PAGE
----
Peak pads net 'Skyhigh' tabs
With their much sought-after ocean views, wealthy Hong Kongers have been ready to pay almost any price for so-called trophy houses on the Peak and along Repulse Bay Road.
In the past year, a number of luxury properties have sold for hundreds of millions of dollars each, making them the most expensive houses in the world.
In May, New World Development bought the Hotung family mansion on the Peak for $728.88 million, or almost $21,000 per square foot.
Six months earlier, Pearl Oriental Holdings chairman Wong Kwan stunned the market and grabbed international headlines when he bought two properties for a total of about $1 billion in the space of a few weeks.
In November, the company bought Skyhigh in Pollock's Path for $375 million, or $19,000 per sq ft.
That was quickly followed by the purchase of Genesis, a 28,000 sq ft property in Severn Road, for $540 million, or $19,285 per sq ft.
According to agents, the scarcity of luxurious, free-standing homes in Hong Kong, combined with increasing demand from local residents and mainland arrivals, would ensure prices continued to climb in the near future. Most believed increased luxury residential prices were here to stay, as long as the stock and property markets did not go into a tailspin and the economy did not hit a downturn as it did in 1995.
Agents and property analysts said the multi-million dollar prices potential purchasers were prepared to pay was a fairly new phenomenon.
Before the Joint Declaration was signed in 1984, luxury residential properties were either owned by wealthy corporations or by families content to keep properties in their investment portfolios.
But that changed as the handover approached, prompting some Peak residents to sell.
'A lot of people were scared of Red China and they wanted to get out before China came in,' one agent said.
'That is why the prestigeous properties began changing hands.' According to agents, many wealthy property owners also began trading their properties when they found just how valuable they were.
In many instances, owners put their properties on the market simply because they were offered so much for them.
The market was given a further boost in 1993 and 1994, thanks to mainland money pouring into Hong Kong.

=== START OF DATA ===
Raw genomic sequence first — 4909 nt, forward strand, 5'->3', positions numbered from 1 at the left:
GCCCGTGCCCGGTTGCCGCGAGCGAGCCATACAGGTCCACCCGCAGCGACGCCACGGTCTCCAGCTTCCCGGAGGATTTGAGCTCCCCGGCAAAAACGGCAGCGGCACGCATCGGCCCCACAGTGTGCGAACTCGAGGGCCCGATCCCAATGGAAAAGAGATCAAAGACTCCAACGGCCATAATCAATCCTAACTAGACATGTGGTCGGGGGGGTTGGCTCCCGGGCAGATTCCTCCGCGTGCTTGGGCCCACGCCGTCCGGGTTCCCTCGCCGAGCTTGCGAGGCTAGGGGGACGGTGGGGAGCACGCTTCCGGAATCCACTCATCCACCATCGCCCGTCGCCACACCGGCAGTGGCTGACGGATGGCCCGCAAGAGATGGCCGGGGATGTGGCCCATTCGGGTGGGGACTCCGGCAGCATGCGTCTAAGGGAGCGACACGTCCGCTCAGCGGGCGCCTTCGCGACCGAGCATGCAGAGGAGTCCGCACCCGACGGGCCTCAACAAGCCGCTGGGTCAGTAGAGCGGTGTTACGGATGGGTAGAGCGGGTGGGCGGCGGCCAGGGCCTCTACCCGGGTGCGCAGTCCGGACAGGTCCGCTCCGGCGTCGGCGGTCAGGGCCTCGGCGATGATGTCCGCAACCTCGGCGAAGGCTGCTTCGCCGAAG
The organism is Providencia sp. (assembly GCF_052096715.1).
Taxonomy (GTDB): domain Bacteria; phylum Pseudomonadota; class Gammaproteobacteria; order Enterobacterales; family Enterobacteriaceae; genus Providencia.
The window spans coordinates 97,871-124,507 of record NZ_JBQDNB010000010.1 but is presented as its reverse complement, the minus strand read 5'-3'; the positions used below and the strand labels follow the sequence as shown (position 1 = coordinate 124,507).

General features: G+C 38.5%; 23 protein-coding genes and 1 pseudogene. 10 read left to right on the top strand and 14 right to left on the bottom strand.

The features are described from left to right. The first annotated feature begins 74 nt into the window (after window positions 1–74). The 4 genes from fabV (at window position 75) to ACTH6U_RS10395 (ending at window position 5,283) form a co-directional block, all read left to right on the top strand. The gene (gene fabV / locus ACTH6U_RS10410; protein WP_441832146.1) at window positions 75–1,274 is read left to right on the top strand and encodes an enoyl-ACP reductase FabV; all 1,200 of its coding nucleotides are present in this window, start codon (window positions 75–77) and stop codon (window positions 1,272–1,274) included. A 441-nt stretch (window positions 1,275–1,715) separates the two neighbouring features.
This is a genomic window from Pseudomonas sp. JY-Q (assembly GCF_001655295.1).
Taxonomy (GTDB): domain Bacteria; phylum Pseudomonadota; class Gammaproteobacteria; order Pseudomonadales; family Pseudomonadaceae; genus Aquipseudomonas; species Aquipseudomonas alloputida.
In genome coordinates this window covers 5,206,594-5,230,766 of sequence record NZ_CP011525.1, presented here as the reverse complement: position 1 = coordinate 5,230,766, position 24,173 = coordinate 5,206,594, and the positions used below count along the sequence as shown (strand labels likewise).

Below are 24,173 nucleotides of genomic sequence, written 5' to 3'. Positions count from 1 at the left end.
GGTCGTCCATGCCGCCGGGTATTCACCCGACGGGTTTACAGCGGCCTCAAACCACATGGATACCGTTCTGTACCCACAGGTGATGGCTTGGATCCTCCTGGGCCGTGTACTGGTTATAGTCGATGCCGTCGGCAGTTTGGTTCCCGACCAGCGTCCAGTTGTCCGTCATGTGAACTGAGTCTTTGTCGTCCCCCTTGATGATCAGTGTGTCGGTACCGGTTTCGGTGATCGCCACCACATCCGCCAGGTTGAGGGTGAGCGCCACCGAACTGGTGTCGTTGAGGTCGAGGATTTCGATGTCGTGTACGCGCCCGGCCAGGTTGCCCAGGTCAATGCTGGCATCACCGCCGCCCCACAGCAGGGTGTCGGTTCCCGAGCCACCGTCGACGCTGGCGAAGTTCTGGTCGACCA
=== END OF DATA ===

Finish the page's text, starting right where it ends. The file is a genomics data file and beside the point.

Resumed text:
'Many listed companies invested in the stock market and the property market instead of putting shareholders' money into the company,' one agent said.
As a result, buyers were now paying prices which were unthinkable 10 years ago, he said.
The house purchased by Mr Wong for $360 million in 1996 was originally sold by the builders for $85 million in the mid-1980s.
Other mega-deals completed within the past year include the sale of the German Consulate's residence in Gough Hill Road to Richard Li Tzar-kai for $280 million.
The 9,100 sq ft residence of Sir Kenneth Fung Ping-fan sold for $230 million this year.
According to many agents, the single biggest factor pushing prices up was the redevelopment potential of the sites.
Luxury homes on the Peak may be grand, but to modern developers they represent a very inefficient use of space.
As a result, homes bought there for massive prices are usually torn down and redeveloped into less grand townhouses.
The result is a tidy profit for the developer.
The Hotung mansion in Black's Link Road, for instance, is relatively small at about12,000 sq ft, but including its extensive garden, the actual site measures 69,535 sq ft.
With a plot ratio of 0.5, the developer could build about 35,000 sq ft of luxury accommodation, which at today's prices would net a handsome profit.
After paying about $19,000 per sq ft for the site, the developer could expect to sell the new space for at least $25,000 per sq ft, according to analysts.
The same goes for many of the other big deals on the Peak.
Pearl Oriental Holdings announced a few months ago it had pre-sold all five luxury townhouses which it intended to build on the site of Skyhigh for a total $918 million - a profit of $468 million.
Equally mind-boggling was the fact that Mr Wong turned down a $900 million offer for Genesis.
He paid $540 million for the property, which he said was now worth $1.1 billion.